·         Friends or close relatives who drink increase your risk.

·         Mixing medication and alcohol – some medications increase (or decrease) the impact of alcohol.

Should I Stop Drinking?

Whether, when or how to stop drinking is an individual decision. If you find you have any of the risk factors listed above, you definitely need to give serious thought to stopping. If you experience any of the harmful effects of binge drinking, you certainly should consider how to stop or limit your drinking. Those who meet the criteria above for problem drinking or alcoholism may need professional help to stop.

Begin with a visit to your primary care provider for a physical. Tell her/him about your concerns regarding your alcohol use. Ask for help in stopping or cutting down. You will likely receive information about counseling and/or self-help. Some people find a combination of the two is most helpful. It is very important to be honest with yourself and anyone you work with to stop or cut down on your drinking.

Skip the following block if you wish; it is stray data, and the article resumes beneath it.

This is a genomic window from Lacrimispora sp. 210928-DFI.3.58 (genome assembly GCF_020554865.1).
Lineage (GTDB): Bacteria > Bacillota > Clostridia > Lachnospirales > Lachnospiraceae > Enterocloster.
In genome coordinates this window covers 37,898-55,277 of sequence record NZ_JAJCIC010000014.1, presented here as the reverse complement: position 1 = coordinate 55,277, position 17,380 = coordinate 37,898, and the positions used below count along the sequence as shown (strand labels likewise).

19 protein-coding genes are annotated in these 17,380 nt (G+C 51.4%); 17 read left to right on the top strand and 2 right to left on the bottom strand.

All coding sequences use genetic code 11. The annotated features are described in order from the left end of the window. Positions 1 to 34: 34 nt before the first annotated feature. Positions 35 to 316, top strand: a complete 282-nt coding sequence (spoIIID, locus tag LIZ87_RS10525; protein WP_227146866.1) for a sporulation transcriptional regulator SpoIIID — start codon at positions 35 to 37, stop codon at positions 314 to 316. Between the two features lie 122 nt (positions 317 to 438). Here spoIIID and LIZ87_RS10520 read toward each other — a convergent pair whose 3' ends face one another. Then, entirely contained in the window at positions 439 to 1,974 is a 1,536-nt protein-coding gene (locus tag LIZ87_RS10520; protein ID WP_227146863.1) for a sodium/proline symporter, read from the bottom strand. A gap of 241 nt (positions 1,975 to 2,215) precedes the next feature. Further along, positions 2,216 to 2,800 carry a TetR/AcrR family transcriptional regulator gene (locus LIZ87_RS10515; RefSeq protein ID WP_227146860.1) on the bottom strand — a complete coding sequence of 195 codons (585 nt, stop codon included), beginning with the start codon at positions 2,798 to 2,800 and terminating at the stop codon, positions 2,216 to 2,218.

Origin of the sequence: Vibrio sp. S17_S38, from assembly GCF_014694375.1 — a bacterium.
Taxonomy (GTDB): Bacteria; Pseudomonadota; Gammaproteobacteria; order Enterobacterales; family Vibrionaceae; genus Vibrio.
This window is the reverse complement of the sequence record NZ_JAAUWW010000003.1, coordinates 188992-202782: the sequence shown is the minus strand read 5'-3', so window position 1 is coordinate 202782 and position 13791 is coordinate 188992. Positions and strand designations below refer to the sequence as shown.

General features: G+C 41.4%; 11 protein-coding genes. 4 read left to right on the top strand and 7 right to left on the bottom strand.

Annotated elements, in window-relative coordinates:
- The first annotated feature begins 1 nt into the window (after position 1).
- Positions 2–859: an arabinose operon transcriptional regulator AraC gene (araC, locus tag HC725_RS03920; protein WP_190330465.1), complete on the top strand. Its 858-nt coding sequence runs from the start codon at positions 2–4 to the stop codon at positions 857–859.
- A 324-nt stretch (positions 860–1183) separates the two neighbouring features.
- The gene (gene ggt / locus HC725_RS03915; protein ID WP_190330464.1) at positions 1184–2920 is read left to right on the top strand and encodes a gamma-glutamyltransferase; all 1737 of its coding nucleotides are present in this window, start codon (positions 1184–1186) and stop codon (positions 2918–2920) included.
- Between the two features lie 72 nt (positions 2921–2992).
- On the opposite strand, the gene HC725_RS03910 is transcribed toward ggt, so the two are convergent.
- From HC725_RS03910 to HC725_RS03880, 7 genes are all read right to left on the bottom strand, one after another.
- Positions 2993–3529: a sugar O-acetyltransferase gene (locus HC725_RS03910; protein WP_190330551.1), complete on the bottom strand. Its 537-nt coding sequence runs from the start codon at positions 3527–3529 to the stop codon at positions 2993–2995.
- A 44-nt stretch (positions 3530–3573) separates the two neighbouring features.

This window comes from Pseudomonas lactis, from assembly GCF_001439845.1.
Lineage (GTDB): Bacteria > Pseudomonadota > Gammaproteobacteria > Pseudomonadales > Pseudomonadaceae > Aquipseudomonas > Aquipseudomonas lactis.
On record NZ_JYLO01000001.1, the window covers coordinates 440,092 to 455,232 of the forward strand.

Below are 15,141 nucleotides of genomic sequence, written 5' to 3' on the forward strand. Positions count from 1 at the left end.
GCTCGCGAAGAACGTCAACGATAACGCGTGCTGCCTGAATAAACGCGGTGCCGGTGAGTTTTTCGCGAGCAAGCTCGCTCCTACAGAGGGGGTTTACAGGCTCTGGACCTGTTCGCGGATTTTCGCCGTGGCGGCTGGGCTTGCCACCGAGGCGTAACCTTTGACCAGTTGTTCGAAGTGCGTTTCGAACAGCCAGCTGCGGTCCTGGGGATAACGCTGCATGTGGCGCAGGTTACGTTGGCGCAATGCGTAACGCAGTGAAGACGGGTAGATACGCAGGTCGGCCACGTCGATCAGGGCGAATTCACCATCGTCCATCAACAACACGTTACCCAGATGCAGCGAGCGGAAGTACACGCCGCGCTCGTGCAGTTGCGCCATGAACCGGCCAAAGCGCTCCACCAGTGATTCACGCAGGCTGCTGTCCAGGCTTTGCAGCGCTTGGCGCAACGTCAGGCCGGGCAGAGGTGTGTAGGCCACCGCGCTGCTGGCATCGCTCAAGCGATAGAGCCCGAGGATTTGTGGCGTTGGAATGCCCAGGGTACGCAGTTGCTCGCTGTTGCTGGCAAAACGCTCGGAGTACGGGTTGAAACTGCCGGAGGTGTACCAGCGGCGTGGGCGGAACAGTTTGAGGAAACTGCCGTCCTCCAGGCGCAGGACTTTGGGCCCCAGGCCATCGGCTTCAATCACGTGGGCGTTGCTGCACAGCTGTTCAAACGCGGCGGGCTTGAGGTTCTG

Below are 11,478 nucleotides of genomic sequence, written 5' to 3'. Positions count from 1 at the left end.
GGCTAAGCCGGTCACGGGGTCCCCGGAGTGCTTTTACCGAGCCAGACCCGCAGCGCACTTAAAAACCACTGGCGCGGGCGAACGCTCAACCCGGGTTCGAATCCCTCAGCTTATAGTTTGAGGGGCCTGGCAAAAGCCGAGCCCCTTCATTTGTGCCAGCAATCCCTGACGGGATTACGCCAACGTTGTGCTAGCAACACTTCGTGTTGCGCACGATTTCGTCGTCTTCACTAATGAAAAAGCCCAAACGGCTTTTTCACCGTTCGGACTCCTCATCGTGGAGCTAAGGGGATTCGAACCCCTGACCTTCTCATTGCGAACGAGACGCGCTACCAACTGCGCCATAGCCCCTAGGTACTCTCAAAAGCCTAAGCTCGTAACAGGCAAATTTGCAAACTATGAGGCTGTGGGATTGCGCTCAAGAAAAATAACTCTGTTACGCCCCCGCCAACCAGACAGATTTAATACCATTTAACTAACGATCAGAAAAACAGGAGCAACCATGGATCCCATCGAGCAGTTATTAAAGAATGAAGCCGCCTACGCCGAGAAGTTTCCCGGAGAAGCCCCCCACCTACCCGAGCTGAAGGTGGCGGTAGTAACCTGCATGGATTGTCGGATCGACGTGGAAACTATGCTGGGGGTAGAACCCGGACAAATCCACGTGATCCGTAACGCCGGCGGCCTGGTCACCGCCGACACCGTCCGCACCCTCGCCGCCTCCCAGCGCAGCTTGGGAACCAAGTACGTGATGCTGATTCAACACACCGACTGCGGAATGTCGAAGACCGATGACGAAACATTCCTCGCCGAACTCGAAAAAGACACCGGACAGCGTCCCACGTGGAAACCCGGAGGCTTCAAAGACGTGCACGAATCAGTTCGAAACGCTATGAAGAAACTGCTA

"Alcoholism." Mayo Clinic. Web. 14 Mar. 2014.

"Fact Sheets - Binge Drinking." Centers for Disease Control and Prevention. Centers for Disease Control and Prevention, 07 Nov. 2012. Web. 15 Mar. 2014.

"Moderate & Binge Drinking." National Institute on Alcohol Abuse and Alcoholism (NIAAA). Web. 17 Mar. 2014.

About the Author

LuAnn Pierce, LCSW LuAnn Pierce, LCSW

I am a clinical social worker, therapist and writer. Currently, I offer online therapy and coaching services to people in Colorado and Wyoming. As a provider for the CO Department of Vocational Rehabilitation and the National MS Society, my expertise in counseling people who have disabilities and chronic illness is considerable. I have written for,,,, and contribute to several other online health and mental health sites.

Office Location:
19th & Dahlia
Denver, Colorado
United States
Phone: 303-910-2425
Contact LuAnn Pierce, LCSW

Professional Website:
Comments are closed